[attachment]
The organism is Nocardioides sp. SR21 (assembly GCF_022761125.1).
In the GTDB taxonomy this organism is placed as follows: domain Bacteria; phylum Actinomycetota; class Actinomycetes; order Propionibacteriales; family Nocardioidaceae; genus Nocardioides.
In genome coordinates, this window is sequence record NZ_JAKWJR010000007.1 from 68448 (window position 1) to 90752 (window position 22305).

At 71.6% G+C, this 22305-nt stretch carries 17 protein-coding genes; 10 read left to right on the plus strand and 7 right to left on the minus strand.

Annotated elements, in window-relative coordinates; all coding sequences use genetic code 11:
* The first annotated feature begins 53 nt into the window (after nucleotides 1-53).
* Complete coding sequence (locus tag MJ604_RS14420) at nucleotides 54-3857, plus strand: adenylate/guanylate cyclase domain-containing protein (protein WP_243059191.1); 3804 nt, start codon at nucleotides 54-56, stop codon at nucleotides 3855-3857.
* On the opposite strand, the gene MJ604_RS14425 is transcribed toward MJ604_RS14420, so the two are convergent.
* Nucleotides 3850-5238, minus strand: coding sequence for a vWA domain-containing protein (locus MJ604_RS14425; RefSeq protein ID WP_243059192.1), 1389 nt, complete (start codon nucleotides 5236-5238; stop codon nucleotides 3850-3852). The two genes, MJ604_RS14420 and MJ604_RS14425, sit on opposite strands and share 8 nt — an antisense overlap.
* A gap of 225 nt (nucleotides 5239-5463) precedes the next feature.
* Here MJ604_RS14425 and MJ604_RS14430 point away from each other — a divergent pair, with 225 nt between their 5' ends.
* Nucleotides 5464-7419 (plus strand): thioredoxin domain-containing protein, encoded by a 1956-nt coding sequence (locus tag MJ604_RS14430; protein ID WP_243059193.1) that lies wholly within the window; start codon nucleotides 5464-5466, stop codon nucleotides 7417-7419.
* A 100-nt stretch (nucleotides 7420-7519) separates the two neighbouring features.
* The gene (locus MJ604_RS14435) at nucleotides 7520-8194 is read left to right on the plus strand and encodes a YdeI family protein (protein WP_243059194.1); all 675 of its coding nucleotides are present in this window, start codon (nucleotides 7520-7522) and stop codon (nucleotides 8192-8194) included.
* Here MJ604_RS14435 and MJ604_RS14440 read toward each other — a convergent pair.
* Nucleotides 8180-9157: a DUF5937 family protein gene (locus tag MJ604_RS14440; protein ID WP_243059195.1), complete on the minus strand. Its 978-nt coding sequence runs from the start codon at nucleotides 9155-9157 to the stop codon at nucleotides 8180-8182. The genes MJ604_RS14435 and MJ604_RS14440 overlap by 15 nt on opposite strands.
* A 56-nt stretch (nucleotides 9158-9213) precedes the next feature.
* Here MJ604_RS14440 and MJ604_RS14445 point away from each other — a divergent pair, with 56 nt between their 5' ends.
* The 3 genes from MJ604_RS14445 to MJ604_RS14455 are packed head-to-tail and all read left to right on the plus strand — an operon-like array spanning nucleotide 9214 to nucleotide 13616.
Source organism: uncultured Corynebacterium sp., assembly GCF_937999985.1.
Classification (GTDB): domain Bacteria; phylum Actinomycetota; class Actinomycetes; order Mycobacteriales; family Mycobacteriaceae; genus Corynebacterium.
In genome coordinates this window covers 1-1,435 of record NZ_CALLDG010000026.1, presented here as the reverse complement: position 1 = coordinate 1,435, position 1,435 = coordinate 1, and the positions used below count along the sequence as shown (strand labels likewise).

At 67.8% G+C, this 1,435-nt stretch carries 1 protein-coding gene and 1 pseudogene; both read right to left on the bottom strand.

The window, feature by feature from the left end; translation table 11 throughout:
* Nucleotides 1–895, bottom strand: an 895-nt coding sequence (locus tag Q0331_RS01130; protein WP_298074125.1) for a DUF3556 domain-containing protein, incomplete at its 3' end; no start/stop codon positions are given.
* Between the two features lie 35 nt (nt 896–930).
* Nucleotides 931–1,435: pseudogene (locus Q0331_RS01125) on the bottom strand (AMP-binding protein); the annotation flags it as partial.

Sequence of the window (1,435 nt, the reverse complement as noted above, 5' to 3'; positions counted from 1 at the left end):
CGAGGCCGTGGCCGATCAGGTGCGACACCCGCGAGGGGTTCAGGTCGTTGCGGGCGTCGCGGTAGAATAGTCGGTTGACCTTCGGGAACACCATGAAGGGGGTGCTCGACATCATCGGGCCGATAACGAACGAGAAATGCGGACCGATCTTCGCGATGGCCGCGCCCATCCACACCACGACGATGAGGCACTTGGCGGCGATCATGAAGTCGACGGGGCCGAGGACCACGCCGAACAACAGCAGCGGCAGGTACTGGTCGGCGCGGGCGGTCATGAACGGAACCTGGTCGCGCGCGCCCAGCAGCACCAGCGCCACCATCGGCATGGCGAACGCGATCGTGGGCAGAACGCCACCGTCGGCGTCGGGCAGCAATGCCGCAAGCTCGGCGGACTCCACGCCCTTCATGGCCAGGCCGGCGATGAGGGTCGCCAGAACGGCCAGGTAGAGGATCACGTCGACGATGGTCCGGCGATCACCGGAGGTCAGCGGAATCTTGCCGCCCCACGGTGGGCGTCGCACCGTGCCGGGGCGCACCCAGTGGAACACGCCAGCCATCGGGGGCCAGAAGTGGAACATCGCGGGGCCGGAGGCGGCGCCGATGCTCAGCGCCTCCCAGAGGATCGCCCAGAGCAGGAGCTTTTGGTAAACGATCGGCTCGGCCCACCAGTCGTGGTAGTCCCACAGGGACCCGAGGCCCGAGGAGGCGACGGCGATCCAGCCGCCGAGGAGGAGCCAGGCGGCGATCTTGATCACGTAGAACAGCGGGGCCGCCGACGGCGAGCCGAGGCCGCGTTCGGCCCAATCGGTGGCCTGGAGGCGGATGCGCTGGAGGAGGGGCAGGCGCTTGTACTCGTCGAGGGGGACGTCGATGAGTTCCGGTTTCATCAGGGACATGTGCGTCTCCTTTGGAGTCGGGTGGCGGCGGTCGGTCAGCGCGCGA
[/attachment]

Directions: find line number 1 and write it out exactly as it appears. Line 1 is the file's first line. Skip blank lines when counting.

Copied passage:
The organism is Nocardioides sp. SR21 (assembly GCF_022761125.1).